Treading water: Bord'eaux, Grosvenor House Hotel, Park Lane, London

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Indy Lifestyle Online

What's with the apostrophe? The new French restaurant at the Grosvenor House Hotel comes with a mid-name hiccup, that calls to mind with a shudder the band Hear'Say. It doesn't make much sense: Bord'eaux sort-of means "on the edge of waters", but there's no water nearer here than the Serpentine. But it's clear that the chef Ollie Couillaud (who used to be at La Trompette, and has wielded a mean cleaver at Tom's Kitchen and the revamped Dorchester Grill) is keen to bring a garlicky whiff of the Aquitaine coast to this venerable Park Lane temple.

It certainly looks the part. The owners have bought up the fittings and contents of a French brasserie: the monochrome tiles are well-trodden, the wood panels and red plush drapes suitably heavy, the chandelier and the bronze dancing girl très authentique. But the huge, high-ceilinged room is rather bleak and glum, its railed-off eating areas resembling a high-end college refectory.

The menu heads straight for the harbour, offering rock or native oysters, prawns, lobster, whelks and great groaning platters of seafood (£70 for Le Royal, featuring enough whelks and almond clams to sink a trawler) before settling into a predictable line-up of French onion soup, moules marinières, snails, salt cod brandade, smoked salmon and charcuterie. Some Basque dishes – a piperade au riz and a fish stew – remind you that Bordeaux shares a cuisine with northern Spain, while the main-course cassoulet and andouillette promise some heavy peasant flavours. But it's so boring. You could have found this array of dishes in any French town in the 1970s, or 1960s or, indeed, 1950s. Duck confit and croque-monsieur are all very well, but sacré bleu, this is a five-star hotel, not a Relais Routier truckstop.

My friend Robert's warm duck salad with poached egg and "meat juices" (as opposed to duck juices?) was good and tender, if not especially warm. I ordered the langoustines marinaded in lime and basil. They were an array of six king prawns, speared on two sticks, served with a tomato salsa. You could taste the lime (and see the basil) but they were floppy rather than al dente, and the salsa was as slushy as Russian salad.

The sommelier was a nervy cove, who apologised for the meagre carte des vins, and explained how they were going, any week now, to cram the shelves with premier cru clarets. But he recommended a nice Entraygues et Fel 2005 with a very Burgundian wallop of Gamay grape. Robert tried the onglet à l'echalotte, and found the steak, though virtually drowned under shallots, perfectly tasty, its spectacular dark exterior revealing shockingly blood-red innards. As the waiter set down my main course, he said ominously, "I'll be back for your comments." (When did waiters, instead of asking if everything's all right, start expecting a critique of the food? How can we persuade them not to?)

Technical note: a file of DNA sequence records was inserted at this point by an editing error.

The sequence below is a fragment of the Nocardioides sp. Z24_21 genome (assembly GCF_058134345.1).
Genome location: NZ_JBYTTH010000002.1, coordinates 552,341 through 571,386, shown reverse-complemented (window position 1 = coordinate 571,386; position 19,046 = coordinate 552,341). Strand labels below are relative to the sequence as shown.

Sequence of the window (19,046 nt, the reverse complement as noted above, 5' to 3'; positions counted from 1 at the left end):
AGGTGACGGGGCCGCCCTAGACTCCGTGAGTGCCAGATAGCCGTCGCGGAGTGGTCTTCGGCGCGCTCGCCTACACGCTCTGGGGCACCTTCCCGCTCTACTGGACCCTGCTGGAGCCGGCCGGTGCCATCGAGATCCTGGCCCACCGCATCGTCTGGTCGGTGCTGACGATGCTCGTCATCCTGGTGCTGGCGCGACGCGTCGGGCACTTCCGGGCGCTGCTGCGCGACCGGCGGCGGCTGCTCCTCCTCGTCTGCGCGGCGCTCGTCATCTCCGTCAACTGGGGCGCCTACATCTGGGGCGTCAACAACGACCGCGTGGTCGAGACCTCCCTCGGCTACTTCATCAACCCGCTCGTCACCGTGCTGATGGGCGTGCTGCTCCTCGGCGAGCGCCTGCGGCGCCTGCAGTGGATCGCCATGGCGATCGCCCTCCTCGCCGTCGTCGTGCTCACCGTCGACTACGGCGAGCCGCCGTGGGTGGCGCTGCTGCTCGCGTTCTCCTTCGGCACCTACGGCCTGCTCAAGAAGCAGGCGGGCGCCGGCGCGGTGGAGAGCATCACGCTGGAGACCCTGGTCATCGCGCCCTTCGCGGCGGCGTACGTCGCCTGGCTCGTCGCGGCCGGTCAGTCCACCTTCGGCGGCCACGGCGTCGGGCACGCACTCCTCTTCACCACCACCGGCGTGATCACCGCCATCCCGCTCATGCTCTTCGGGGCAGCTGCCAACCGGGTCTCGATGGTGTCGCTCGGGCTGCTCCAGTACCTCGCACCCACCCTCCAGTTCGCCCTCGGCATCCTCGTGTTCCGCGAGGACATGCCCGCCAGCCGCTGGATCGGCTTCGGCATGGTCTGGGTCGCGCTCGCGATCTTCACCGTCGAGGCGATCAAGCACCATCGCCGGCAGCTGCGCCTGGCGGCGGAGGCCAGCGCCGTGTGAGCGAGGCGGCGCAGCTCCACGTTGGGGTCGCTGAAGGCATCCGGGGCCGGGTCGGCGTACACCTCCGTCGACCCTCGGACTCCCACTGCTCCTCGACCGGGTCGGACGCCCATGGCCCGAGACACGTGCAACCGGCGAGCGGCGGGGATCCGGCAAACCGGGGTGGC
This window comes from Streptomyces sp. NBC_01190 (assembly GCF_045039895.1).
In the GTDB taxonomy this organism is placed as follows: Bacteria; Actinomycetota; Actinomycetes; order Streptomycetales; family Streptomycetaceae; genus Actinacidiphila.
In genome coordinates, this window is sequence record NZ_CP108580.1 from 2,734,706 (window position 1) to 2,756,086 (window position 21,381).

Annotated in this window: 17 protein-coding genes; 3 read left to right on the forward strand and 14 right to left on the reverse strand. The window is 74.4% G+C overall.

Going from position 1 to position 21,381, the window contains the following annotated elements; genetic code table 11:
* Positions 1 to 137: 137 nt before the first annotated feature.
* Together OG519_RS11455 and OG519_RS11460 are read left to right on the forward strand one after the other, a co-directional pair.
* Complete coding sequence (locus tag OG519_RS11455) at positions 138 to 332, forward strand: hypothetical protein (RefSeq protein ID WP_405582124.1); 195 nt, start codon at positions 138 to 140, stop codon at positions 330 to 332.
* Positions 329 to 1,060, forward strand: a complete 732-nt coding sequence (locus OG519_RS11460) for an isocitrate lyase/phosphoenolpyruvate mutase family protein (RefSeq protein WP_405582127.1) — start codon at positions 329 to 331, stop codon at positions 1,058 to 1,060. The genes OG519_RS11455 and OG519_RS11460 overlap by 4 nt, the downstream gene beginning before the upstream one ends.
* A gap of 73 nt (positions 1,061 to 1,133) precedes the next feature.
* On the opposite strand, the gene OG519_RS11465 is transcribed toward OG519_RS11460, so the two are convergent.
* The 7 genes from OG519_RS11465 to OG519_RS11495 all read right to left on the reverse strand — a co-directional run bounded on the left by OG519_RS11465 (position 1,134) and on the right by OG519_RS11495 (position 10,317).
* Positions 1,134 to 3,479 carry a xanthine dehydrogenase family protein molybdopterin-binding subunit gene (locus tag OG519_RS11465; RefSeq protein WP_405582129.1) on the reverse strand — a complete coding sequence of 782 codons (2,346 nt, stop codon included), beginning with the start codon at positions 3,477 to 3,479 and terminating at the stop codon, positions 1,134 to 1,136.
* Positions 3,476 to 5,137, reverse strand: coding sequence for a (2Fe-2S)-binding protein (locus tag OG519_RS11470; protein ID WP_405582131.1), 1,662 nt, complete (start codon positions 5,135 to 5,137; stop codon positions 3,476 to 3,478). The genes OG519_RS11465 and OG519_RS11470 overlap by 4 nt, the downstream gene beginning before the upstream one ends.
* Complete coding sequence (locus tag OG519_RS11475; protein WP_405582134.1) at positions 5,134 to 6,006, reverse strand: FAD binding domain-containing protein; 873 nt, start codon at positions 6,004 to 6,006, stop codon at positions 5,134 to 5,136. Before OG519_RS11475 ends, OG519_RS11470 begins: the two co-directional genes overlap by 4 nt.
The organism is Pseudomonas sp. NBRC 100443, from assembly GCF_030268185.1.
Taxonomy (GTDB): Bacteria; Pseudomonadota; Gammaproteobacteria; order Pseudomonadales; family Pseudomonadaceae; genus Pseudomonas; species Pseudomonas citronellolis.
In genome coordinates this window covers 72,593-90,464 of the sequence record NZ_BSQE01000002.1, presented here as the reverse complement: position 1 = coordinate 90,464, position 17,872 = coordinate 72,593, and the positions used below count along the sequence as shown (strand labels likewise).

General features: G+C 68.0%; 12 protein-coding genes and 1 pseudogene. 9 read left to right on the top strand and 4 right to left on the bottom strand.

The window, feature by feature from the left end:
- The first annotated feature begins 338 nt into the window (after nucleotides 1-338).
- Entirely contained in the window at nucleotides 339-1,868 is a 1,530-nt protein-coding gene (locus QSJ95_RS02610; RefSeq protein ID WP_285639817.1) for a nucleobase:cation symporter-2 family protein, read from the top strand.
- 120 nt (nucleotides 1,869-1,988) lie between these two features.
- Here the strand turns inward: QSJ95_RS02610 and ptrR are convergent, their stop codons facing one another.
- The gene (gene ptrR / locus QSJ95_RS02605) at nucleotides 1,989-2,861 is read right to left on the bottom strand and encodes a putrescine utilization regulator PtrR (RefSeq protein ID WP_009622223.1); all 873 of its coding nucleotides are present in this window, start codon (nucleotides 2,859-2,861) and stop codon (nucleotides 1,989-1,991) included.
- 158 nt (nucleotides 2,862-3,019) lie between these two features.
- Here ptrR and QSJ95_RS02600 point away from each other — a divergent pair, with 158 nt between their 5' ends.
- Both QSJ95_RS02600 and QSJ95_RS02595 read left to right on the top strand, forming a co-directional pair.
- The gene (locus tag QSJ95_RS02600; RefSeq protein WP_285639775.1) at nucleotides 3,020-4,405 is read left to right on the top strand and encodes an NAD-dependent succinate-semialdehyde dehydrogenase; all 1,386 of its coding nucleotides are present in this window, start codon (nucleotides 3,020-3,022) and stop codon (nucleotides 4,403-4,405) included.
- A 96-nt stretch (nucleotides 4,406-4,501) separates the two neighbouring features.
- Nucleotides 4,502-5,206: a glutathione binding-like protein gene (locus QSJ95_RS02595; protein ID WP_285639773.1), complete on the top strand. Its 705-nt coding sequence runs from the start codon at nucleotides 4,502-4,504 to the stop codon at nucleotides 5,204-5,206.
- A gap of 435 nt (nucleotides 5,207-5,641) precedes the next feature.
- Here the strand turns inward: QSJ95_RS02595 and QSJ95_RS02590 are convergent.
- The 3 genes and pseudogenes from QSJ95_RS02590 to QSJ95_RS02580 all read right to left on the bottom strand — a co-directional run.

I'd chosen the roasted rabbit, stuffed with squid, served on a Parmesan and onion risotto out of pure curiosity. You can see how a chef might have thought it would work. Rabbit can be rubbery in texture; so can squid. Would their latex qualities produce an exquisitely bouncy hybrid? No such luck. The flavours refused to blend. The squiddy bits and rabbity bits combined with knobbly lumps of overcooked rice from the risotto, until my mouth was full of ball-bearings. Surreally, someone had added a garnish of cold squid, waggling legs and all, as if it had snuck in, incognito, from a nearby seafood salad.

We ended with some pungent Stinking Bishop from the cheese trolley, and a crème caramel which came surrounded by a dozen Sauterne grapes that brought an intrusive sweetness to the eggy crème. It was one more example of the Bord'eaux getting things slightly off-centre, slightly overdone, over-sauced, over-onioned, over-sweetened. I suspect they need some tougher management, to give the place some zing and rein in the chef's ideas a little. And they might want to re-think the apostrophe. Sorry, apos'trophe.

Bord’eaux, Grosvenor House Hotel, 86-90 Park Lane, London W1 (020-7399 8460)

Food 2 stars
Ambience 2 stars
Service 3 stars

About £120 for two, including wine

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